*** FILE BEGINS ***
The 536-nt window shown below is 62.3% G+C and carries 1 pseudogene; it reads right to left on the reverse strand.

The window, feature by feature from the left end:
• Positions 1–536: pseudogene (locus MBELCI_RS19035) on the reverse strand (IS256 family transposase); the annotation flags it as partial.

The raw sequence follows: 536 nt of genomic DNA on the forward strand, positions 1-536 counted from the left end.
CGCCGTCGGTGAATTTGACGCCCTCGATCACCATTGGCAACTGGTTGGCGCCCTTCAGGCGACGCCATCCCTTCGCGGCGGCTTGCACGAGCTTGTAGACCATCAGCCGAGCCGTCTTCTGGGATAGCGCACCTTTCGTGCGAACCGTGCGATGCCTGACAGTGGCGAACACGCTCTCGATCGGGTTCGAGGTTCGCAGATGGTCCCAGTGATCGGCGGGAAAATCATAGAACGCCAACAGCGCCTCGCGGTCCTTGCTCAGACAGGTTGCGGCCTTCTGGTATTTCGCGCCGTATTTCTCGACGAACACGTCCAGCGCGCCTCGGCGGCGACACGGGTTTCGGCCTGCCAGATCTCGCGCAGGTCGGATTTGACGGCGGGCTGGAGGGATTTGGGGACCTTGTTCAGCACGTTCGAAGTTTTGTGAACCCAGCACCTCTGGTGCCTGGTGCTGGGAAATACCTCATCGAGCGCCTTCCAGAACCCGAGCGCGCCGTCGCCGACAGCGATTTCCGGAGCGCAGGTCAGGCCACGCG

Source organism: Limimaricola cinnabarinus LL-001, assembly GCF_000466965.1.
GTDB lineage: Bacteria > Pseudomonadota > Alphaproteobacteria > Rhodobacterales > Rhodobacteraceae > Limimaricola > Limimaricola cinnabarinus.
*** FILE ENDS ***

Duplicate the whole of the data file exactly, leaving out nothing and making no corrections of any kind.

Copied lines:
The 536-nt window shown below is 62.3% G+C and carries 1 pseudogene; it reads right to left on the reverse strand.

The window, feature by feature from the left end:
• Positions 1–536: pseudogene (locus MBELCI_RS19035) on the reverse strand (IS256 family transposase); the annotation flags it as partial.

The raw sequence follows: 536 nt of genomic DNA on the forward strand, positions 1-536 counted from the left end.
CGCCGTCGGTGAATTTGACGCCCTCGATCACCATTGGCAACTGGTTGGCGCCCTTCAGGCGACGCCATCCCTTCGCGGCGGCTTGCACGAGCTTGTAGACCATCAGCCGAGCCGTCTTCTGGGATAGCGCACCTTTCGTGCGAACCGTGCGATGCCTGACAGTGGCGAACACGCTCTCGATCGGGTTCGAGGTTCGCAGATGGTCCCAGTGATCGGCGGGAAAATCATAGAACGCCAACAGCGCCTCGCGGTCCTTGCTCAGACAGGTTGCGGCCTTCTGGTATTTCGCGCCGTATTTCTCGACGAACACGTCCAGCGCGCCTCGGCGGCGACACGGGTTTCGGCCTGCCAGATCTCGCGCAGGTCGGATTTGACGGCGGGCTGGAGGGATTTGGGGACCTTGTTCAGCACGTTCGAAGTTTTGTGAACCCAGCACCTCTGGTGCCTGGTGCTGGGAAATACCTCATCGAGCGCCTTCCAGAACCCGAGCGCGCCGTCGCCGACAGCGATTTCCGGAGCGCAGGTCAGGCCACGCG

Source organism: Limimaricola cinnabarinus LL-001, assembly GCF_000466965.1.
GTDB lineage: Bacteria > Pseudomonadota > Alphaproteobacteria > Rhodobacterales > Rhodobacteraceae > Limimaricola > Limimaricola cinnabarinus.